General Assembly convenes to review amended and vetoed bills
RICHMOND, Va. (WWBT) -Finalizing leftover legislation, state lawmakers returned to the Virginia General Assembly Wednesday.
“The governor paid attention to quite a number of bills and we’ll see how those move forward,” said Del. Michael Webert, (R) 18th District.
The governor amended or vetoed more than 150 bills.
The Senate approved the governor’s amendment to a bill allowing police to use facial recognition technology, with more training.
Gov. Youngkin amended a marijuana bill that was originally about banning gummy shapes that might appeal to kids, to include making it a misdemeanor penalty for possession of more than 2 ounces.
“The Governor’s amendment on the marijuana bill is very concerning and I think it goes in the wrong direction,” said State Sen. Jennifer McClellan, (D) 9th District.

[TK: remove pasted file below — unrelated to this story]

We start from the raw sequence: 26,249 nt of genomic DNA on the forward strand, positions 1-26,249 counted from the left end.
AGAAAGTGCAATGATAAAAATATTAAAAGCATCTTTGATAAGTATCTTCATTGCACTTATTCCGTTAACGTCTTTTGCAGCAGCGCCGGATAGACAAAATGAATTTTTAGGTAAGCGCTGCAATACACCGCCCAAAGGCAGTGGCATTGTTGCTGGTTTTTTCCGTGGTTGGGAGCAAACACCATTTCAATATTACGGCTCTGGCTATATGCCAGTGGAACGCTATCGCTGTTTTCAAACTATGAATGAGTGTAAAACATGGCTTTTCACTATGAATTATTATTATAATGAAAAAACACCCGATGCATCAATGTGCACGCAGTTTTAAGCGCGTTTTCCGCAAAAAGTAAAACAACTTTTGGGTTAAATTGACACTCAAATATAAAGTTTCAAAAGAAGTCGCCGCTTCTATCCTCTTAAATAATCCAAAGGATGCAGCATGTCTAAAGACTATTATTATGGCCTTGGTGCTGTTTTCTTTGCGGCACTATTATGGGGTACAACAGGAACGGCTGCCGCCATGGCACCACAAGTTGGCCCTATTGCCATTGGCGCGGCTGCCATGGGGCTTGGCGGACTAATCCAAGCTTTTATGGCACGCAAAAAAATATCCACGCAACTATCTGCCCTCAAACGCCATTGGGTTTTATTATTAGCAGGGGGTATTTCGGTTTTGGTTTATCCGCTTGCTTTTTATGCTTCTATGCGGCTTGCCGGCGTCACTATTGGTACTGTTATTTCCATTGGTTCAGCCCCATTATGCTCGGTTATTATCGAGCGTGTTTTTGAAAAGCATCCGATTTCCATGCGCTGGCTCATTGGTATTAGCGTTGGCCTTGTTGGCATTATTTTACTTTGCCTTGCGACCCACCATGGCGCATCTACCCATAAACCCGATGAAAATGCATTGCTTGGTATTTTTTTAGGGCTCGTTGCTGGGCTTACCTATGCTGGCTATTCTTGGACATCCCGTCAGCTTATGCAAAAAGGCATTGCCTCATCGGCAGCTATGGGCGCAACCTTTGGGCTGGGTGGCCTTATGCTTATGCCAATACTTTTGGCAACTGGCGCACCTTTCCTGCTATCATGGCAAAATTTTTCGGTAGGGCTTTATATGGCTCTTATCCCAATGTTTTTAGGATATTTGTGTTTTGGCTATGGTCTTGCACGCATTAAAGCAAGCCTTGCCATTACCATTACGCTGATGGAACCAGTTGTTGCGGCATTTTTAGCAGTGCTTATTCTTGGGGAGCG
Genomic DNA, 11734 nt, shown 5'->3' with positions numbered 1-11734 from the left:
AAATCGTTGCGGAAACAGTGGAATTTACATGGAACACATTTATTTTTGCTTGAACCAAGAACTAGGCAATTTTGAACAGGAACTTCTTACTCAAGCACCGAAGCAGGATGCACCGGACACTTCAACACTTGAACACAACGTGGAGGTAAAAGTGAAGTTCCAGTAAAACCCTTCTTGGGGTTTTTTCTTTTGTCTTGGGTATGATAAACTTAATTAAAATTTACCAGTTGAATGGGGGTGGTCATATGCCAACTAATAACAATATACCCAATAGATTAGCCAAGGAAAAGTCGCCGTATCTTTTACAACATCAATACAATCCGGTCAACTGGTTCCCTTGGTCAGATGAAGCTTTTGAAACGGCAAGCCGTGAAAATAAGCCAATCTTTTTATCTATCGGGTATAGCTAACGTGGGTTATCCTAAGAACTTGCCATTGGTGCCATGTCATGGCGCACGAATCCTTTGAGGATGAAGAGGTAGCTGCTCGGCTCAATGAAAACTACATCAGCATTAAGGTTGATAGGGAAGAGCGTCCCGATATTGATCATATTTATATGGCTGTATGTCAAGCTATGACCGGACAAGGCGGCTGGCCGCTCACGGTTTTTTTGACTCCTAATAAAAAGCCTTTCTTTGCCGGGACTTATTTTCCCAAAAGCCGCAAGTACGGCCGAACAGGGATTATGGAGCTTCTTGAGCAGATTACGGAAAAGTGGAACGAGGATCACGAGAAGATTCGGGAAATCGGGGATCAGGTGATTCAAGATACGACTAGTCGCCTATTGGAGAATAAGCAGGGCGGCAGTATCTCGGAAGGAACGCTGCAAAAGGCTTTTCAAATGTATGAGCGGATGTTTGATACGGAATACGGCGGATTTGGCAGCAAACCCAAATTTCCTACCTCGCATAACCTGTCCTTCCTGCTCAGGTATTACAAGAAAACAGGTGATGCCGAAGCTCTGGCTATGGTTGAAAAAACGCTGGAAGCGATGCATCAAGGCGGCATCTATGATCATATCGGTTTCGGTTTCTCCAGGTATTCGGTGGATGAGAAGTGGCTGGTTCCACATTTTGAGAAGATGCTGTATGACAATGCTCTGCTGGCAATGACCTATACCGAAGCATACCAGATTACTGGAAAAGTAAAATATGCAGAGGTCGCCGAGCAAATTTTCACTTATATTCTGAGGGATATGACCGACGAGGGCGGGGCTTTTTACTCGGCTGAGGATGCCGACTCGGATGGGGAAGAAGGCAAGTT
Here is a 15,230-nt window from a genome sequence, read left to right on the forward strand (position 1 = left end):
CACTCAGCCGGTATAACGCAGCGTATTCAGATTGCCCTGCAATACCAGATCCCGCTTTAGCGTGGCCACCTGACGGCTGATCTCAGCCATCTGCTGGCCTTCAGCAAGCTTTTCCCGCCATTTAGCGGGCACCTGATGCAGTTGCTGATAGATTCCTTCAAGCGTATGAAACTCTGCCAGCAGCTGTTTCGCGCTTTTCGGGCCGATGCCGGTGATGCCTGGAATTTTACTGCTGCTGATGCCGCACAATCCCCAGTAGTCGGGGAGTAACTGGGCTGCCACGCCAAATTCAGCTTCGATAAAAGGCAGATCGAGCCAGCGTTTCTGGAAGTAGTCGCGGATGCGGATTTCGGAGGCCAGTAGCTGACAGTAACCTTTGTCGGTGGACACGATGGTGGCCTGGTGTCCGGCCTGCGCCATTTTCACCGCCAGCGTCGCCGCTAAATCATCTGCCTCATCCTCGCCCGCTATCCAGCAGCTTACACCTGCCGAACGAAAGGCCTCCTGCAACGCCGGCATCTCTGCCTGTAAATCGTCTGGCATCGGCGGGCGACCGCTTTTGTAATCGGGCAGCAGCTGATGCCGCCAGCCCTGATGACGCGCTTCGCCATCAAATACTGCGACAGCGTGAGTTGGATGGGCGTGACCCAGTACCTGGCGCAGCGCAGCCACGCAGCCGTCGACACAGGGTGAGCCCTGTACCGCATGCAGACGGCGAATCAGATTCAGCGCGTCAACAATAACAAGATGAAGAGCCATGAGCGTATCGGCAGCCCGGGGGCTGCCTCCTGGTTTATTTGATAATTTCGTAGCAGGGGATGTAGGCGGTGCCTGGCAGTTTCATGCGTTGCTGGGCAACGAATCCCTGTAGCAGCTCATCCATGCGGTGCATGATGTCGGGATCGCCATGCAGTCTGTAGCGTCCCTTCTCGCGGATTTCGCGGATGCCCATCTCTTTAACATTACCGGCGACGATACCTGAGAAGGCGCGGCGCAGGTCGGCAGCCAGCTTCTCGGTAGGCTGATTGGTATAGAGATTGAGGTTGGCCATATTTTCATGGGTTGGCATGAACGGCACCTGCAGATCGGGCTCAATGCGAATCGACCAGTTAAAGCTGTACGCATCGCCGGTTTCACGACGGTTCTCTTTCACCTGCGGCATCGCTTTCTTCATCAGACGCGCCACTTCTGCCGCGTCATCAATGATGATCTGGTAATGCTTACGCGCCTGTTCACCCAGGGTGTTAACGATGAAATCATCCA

The Senate later rejected the governor’s amended version of the bill.
Earlier in the day, the senate finance committee rejected a proposal to eliminate the gas tax in Virginia for 90 days.
The move would cut about 0.26 cents off a gallon of gas, at a cost to the state of about $437 million.
Democrats wanted to give people a $50 gas gift card, which previously failed.
“The Senate position is clear. We rejected. It’s really a gimmick that won’t ultimately help consumers but will blow a hole in our maintenance budget,” said State Sen. McClellan.
GOP leadership says they will likely have to negotiate with Democrats on this by changing some of the percentages on the gas tax concept, but nothing has been announced as of now.
“The question that lies in what is the reason why the Senate didn’t want to continue to provide that relief to the people of Virginia,” said Del. Webert.
In a statement from the Governor’s office, a spokesperson responded, “Senate Democrats showed today that they are completely out of touch with Virginians. Refusing to lower gas prices in Virginia is a direct affront to the millions in the Commonwealth who are experiencing increased cost of living across the board. This is deeply disappointing for all those who expect their elected representatives to work on their behalf, not against it.”
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